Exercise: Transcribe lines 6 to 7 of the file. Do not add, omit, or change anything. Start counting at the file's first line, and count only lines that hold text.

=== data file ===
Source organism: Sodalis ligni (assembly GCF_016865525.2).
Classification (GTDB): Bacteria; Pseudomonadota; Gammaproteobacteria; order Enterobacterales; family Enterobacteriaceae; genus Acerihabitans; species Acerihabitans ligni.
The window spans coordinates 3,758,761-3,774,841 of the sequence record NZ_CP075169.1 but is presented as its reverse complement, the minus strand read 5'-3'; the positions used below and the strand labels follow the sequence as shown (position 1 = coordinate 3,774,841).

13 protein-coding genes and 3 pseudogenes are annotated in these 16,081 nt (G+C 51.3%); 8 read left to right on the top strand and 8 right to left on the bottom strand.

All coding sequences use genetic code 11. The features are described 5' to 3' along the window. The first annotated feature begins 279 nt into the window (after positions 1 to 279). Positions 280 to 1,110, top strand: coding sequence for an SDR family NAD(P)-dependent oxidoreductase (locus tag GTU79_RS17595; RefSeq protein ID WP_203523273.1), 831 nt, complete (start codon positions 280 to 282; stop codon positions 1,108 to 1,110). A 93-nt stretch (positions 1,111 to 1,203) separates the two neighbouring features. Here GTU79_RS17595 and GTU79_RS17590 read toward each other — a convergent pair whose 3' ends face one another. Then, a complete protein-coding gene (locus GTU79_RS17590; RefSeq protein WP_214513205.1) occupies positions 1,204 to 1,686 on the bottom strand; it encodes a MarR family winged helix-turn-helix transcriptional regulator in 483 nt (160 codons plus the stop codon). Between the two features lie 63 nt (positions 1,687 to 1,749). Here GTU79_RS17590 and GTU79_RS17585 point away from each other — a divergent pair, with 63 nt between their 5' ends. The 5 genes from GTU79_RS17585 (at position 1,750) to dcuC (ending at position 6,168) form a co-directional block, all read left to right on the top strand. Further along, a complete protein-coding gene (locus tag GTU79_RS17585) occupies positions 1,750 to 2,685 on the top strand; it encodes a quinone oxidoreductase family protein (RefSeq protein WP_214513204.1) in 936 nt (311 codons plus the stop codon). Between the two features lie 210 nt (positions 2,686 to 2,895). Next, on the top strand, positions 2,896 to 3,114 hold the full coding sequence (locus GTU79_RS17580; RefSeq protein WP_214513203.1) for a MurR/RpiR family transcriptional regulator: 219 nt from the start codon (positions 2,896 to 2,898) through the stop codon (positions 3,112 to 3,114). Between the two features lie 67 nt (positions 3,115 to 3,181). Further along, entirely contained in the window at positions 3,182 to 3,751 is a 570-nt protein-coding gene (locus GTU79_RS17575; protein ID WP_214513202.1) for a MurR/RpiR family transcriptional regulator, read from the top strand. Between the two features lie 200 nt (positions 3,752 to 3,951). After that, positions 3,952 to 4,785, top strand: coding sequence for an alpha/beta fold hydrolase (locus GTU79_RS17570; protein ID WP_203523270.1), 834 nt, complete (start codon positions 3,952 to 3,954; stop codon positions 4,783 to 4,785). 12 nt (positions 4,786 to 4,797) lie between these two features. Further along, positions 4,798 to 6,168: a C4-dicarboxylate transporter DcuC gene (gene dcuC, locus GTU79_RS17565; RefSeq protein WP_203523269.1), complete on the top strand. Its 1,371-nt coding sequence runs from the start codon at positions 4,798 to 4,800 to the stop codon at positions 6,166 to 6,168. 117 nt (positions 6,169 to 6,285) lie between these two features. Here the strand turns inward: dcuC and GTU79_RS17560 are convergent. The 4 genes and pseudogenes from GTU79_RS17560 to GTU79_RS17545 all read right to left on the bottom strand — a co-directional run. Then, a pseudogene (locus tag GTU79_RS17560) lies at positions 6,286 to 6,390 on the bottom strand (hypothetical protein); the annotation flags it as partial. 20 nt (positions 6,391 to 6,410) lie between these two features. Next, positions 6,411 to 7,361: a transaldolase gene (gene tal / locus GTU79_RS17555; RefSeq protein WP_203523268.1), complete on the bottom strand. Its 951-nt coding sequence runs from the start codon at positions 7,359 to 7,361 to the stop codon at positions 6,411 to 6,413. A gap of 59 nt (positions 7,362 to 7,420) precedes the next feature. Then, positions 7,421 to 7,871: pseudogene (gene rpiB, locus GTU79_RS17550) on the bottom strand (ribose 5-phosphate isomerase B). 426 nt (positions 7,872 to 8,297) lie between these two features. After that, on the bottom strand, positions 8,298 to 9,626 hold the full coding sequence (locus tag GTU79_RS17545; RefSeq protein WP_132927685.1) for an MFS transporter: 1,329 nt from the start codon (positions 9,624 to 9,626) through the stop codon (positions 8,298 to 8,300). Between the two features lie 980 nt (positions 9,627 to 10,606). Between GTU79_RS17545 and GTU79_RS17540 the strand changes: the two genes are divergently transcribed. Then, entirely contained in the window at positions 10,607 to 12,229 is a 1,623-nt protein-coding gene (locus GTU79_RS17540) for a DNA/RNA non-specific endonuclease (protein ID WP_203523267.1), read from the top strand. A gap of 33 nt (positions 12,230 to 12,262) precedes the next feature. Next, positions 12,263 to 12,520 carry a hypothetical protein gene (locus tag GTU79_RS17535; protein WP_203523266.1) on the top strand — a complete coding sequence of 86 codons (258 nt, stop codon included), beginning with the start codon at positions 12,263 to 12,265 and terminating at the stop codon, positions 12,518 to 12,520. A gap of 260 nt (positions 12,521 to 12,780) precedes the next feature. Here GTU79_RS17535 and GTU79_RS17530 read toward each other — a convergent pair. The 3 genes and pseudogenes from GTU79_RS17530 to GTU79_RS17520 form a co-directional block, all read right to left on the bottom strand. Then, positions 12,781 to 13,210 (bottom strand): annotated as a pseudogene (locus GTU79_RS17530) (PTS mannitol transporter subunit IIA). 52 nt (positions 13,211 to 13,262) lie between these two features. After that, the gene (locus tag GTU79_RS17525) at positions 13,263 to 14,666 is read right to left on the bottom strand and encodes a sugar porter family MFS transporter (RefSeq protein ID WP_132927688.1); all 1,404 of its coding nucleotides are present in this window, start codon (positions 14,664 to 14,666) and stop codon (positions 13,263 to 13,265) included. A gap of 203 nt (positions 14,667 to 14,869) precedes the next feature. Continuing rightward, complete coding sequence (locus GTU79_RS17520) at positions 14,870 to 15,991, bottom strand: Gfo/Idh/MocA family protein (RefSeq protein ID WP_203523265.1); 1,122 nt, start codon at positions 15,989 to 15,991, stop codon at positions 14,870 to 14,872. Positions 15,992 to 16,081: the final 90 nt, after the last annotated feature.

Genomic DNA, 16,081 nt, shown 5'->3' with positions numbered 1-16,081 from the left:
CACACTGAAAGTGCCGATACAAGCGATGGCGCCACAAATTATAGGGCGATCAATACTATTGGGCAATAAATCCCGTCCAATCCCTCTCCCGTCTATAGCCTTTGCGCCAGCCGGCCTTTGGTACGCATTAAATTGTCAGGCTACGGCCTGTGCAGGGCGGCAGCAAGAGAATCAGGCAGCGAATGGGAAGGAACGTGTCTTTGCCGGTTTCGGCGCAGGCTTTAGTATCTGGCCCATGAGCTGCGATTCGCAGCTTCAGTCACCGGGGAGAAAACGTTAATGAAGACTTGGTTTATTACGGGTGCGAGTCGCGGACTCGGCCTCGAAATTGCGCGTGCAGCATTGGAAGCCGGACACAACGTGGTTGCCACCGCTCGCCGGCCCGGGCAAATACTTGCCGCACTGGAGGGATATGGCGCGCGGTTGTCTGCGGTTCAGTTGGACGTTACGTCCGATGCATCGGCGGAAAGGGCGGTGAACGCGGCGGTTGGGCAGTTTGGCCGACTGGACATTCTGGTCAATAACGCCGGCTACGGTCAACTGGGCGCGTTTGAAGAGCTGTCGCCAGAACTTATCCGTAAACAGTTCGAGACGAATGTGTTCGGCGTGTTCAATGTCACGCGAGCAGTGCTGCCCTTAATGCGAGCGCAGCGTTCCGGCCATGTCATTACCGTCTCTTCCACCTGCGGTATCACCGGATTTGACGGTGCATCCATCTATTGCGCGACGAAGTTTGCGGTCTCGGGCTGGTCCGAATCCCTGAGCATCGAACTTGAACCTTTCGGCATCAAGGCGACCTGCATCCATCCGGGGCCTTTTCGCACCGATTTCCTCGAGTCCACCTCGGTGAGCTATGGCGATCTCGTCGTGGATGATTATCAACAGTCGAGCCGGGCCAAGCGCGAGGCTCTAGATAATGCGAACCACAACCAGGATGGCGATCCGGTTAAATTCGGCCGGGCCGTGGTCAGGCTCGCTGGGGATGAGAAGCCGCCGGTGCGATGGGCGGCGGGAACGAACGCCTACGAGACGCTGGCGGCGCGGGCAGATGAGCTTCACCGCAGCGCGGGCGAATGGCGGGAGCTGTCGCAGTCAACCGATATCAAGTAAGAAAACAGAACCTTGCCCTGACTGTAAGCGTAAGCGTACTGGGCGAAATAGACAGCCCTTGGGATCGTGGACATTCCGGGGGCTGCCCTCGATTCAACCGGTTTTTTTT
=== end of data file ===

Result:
Genomic DNA, 16,081 nt, shown 5'->3' with positions numbered 1-16,081 from the left:
CACACTGAAAGTGCCGATACAAGCGATGGCGCCACAAATTATAGGGCGATCAATACTATTGGGCAATAAATCCCGTCCAATCCCTCTCCCGTCTATAGCCTTTGCGCCAGCCGGCCTTTGGTACGCATTAAATTGTCAGGCTACGGCCTGTGCAGGGCGGCAGCAAGAGAATCAGGCAGCGAATGGGAAGGAACGTGTCTTTGCCGGTTTCGGCGCAGGCTTTAGTATCTGGCCCATGAGCTGCGATTCGCAGCTTCAGTCACCGGGGAGAAAACGTTAATGAAGACTTGGTTTATTACGGGTGCGAGTCGCGGACTCGGCCTCGAAATTGCGCGTGCAGCATTGGAAGCCGGACACAACGTGGTTGCCACCGCTCGCCGGCCCGGGCAAATACTTGCCGCACTGGAGGGATATGGCGCGCGGTTGTCTGCGGTTCAGTTGGACGTTACGTCCGATGCATCGGCGGAAAGGGCGGTGAACGCGGCGGTTGGGCAGTTTGGCCGACTGGACATTCTGGTCAATAACGCCGGCTACGGTCAACTGGGCGCGTTTGAAGAGCTGTCGCCAGAACTTATCCGTAAACAGTTCGAGACGAATGTGTTCGGCGTGTTCAATGTCACGCGAGCAGTGCTGCCCTTAATGCGAGCGCAGCGTTCCGGCCATGTCATTACCGTCTCTTCCACCTGCGGTATCACCGGATTTGACGGTGCATCCATCTATTGCGCGACGAAGTTTGCGGTCTCGGGCTGGTCCGAATCCCTGAGCATCGAACTTGAACCTTTCGGCATCAAGGCGACCTGCATCCATCCGGGGCCTTTTCGCACCGATTTCCTCGAGTCCACCTCGGTGAGCTATGGCGATCTCGTCGTGGATGATTATCAACAGTCGAGCCGGGCCAAGCGCGAGGCTCTAGATAATGCGAACCACAACCAGGATGGCGATCCGGTTAAATTCGGCCGGGCCGTGGTCAGGCTCGCTGGGGATGAGAAGCCGCCGGTGCGATGGGCGGCGGGAACGAACGCCTACGAGACGCTGGCGGCGCGGGCAGATGAGCTTCACCGCAGCGCGGGCGAATGGCGGGAGCTGTCGCAGTCAACCGATATCAAGTAAGAAAACAGAACCTTGCCCTGACTGTAAGCGTAAGCGTACTGGGCGAAATAGACAGCCCTTGGGATCGTGGACATTCCGGGGGCTGCCCTCGATTCAACCGGTTTTTTTT